Continue reading “Why You Should Care About Software Defined Radio”
For anyone getting into the world of Software Defined Radio, the first purchase should be an RTL-SDR TV tuner. With a cheap, $20 USB TV tuner, you can listen to just about anything between 50 and 1750 MHz. You can’t send, the sample rate isn’t that great, but this USB dongle gives you everything you need to begin your explorations of the radio spectrum.
Your second Software Defined Radio purchase is a matter of contention. There are a lot of options out there for expanding a rig, and the HackRF is a serious contender to expand an SDR rig. You get 10 MHz to 6 Gigahertz operating frequency, 20 million samples per second, and the ability to transmit. You have your license, right?
Unfortunately the HackRF is a little expensive and is unavailable everywhere. [Gareth] is leading the charge and producing the HackRF Blue, a cost-reduced version of the HackRF designed by [Michael Ossmann].
The HackRF Blue’s feature set is virtually identical, and the RF performance is basically the same: both the Blue and the HackRF One can get data from 125kHz RFID cards. All software and firmware is interchangeable. If you were waiting on another run of the HackRF, here ‘ya go.
[Gareth] and the HackRF Blue team are doing something rather interesting with their crowdfunding campaign: they’re giving away Blues to underprivileged hackerspaces, with hackerspaces from Togo, Bosnia, Iran, India, and Detroit slated to get a HackRF Blue if the campaign succeeds.
Thanks [Praetorian] and [Brendan] for sending this in.
Continue reading “HackRF Blue”
Remember that episode of Leverage (season 5, episode 3), where Alec uses Marvin to wirelessly change all the street lights green so they can catch up to an SUV? And you scoffed and said “that’s so not real!”… well actually they got it right. A new study out of the University of Michigan (PDF warning), shows just how easy it is to make your morning commute green lights all the way.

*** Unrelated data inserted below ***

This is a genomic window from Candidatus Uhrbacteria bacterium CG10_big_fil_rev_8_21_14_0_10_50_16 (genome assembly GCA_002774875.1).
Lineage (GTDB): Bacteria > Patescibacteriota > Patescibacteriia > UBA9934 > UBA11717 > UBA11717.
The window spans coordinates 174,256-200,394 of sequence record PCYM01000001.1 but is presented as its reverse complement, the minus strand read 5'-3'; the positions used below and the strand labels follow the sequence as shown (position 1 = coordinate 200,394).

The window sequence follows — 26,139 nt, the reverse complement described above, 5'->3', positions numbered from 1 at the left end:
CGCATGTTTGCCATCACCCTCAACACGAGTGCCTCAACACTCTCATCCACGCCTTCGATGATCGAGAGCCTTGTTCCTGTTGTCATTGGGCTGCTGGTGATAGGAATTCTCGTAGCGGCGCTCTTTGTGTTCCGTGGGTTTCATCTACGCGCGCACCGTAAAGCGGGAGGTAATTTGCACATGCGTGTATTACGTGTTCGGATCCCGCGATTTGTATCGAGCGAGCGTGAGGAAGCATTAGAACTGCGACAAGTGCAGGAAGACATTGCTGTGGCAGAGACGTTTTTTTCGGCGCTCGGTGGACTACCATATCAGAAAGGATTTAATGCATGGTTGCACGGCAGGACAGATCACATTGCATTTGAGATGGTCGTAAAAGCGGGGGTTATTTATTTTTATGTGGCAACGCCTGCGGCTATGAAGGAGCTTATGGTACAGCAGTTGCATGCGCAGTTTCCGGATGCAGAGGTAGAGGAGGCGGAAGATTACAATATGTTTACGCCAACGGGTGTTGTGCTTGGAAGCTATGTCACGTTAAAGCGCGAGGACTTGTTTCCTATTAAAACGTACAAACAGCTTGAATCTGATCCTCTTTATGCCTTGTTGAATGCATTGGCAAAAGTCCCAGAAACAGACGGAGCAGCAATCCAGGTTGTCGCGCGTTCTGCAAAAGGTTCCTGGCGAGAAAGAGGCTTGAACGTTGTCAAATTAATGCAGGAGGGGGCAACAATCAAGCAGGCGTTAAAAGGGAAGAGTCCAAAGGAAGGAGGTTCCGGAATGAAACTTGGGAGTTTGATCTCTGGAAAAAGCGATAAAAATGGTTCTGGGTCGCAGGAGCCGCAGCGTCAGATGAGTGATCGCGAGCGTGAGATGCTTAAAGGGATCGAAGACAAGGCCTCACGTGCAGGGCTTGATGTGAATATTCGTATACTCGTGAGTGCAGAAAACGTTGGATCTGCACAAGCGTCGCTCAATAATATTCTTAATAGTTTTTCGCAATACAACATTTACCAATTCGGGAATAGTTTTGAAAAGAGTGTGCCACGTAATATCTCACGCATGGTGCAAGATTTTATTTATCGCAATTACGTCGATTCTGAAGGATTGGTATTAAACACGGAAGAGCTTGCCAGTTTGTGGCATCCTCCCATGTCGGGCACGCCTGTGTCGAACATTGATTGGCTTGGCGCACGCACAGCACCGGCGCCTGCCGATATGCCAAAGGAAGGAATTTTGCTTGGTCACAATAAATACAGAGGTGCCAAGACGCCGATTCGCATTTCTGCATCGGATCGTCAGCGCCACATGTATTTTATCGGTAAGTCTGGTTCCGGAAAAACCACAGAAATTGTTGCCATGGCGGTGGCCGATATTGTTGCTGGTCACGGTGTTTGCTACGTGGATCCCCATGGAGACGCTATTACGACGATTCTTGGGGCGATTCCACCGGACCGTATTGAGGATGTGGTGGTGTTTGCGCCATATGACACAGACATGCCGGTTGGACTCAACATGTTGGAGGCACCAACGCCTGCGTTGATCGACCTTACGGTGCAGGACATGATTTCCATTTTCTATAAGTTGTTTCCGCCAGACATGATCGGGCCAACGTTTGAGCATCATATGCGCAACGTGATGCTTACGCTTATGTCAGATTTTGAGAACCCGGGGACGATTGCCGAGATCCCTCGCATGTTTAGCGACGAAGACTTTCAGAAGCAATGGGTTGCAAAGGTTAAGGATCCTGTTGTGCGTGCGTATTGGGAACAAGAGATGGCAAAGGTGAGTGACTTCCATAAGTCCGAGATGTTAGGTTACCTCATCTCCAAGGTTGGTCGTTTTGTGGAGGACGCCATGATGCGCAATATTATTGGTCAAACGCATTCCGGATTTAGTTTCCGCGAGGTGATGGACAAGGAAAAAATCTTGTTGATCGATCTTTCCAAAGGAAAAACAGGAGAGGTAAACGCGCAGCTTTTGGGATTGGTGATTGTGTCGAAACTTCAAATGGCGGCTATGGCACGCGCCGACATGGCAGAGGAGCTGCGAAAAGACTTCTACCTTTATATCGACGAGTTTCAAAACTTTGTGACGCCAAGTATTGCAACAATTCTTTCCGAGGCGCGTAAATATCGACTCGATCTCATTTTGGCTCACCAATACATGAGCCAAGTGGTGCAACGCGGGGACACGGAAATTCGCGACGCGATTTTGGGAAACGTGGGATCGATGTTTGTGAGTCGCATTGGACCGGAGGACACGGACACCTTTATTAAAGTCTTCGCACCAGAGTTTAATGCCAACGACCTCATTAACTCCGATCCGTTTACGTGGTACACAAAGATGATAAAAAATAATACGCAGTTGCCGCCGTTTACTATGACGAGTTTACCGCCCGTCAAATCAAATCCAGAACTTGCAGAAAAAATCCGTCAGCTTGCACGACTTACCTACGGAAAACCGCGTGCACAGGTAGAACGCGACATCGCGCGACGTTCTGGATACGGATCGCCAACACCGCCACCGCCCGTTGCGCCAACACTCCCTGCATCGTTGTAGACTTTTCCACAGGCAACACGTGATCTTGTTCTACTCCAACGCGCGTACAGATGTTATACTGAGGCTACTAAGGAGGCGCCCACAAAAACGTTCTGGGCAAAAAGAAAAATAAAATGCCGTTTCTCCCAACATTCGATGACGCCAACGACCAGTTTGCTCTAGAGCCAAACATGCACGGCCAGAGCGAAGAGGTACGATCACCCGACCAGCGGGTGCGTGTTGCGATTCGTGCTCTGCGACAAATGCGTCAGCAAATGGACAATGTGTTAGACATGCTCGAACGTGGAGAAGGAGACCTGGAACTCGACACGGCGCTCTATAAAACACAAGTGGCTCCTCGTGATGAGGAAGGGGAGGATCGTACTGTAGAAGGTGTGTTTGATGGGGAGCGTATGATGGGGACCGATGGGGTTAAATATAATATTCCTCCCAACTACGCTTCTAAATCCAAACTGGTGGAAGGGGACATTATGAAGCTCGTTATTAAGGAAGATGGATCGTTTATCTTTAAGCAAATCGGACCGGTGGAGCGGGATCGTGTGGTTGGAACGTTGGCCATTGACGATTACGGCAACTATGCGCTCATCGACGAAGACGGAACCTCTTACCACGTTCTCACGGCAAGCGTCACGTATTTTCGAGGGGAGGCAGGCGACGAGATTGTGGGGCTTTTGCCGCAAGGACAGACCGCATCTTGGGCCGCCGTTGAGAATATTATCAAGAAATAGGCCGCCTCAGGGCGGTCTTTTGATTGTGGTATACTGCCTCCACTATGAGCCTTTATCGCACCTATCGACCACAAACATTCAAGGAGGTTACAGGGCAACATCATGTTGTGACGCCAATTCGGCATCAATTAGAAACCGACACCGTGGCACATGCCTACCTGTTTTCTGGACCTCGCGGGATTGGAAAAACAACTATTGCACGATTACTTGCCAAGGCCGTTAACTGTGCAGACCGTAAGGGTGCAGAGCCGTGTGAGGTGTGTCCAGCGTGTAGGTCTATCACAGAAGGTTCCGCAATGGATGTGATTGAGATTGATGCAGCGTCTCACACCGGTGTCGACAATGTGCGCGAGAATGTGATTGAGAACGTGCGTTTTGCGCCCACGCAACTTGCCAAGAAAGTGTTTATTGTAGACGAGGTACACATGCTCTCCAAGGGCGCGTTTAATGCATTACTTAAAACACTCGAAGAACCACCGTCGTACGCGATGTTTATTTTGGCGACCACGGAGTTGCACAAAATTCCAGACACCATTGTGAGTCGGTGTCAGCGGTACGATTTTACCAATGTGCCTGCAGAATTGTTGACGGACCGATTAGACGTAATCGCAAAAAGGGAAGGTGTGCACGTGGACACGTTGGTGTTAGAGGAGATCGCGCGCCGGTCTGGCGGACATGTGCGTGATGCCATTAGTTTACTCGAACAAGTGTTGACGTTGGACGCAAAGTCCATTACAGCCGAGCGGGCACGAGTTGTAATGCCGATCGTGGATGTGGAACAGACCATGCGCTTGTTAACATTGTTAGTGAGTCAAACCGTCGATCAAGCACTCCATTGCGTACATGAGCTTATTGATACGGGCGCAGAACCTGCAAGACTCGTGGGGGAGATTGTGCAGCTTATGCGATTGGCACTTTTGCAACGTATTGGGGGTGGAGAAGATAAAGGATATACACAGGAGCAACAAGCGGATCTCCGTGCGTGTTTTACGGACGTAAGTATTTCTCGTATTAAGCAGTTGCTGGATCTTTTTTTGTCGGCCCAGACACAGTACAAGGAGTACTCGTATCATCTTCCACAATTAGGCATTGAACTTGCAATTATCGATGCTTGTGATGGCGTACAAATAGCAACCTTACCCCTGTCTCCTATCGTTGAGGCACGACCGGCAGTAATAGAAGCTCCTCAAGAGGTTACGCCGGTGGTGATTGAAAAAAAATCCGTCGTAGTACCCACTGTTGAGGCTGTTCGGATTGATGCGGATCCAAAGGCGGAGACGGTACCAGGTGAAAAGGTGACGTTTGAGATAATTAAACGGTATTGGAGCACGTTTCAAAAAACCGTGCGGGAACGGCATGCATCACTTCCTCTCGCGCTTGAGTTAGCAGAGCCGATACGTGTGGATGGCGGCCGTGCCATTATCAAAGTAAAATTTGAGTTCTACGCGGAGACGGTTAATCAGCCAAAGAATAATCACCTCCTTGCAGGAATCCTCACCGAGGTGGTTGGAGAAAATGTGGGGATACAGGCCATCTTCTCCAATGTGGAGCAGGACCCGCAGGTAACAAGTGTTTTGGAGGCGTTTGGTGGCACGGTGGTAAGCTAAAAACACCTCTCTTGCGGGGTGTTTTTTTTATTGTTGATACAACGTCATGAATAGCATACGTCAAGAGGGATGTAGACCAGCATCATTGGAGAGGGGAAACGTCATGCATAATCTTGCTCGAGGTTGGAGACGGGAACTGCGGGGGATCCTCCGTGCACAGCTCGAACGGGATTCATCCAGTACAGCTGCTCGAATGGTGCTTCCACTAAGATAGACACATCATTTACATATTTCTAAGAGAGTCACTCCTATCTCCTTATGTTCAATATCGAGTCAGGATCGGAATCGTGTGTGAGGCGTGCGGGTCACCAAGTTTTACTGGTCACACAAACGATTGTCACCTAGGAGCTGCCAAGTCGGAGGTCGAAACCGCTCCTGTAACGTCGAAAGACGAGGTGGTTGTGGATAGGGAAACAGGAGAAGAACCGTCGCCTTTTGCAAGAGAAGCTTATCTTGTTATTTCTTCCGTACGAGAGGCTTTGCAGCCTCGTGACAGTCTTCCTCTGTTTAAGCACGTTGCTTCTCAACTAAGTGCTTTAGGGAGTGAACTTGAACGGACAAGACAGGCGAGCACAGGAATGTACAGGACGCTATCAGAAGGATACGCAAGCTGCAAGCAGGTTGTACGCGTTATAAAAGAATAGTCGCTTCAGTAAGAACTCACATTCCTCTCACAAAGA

The study points out that a large portion of traffic lights in the United States communicate with each other wirelessly over the 900Mhz and 5.8Ghz ISM band with absolutely no encryption. In order to connect to the 5.8Ghz traffic signals, you simply need the SSID (which is set to broadcast) and the proper protocol. In the study the researchers used a wireless card that is not available to the public, but they do point out that with a bit of social engineering you could probably get one. Another route is the HackRF SDR, which could be used to both sniff and transmit the required protocol. Once connected to the network you will need the default username and password, which can be found on the traffic light manufacturer’s website. To gain access to the 900Mhz networks you need all of the above and a 16-bit slave ID. This can be brute forced, and as the study shows, no ID was greater than 100. Now you have full access, not to just one traffic signal, but EVERY signal connected to the network.
Once on the network you have two options. The completely open debug port in the VxWorks OS which allows you to read-modify-write any memory register. Or by sending a(n) UDP packet where the last byte encodes the button pressed on the controller’s keypad. Using the remote keypad you can freeze the current intersection state, modify the signal timing, or change the state of any light. However the hardware Malfunction Management Unit (MMU) will still detect any illegal states (conflicting green or yellow lights), and take over with the familiar 4-way red flashing. Since a technician will have to come out and manually reset the traffic signal to recover from an illegal state, you could turn every intersection on the network into a 4-way stop.
So the next time you stop at a red light, and it seems to take forever to change, keep an eye out for the hacker who just green lit their commute.
Thanks for the tip [Matt]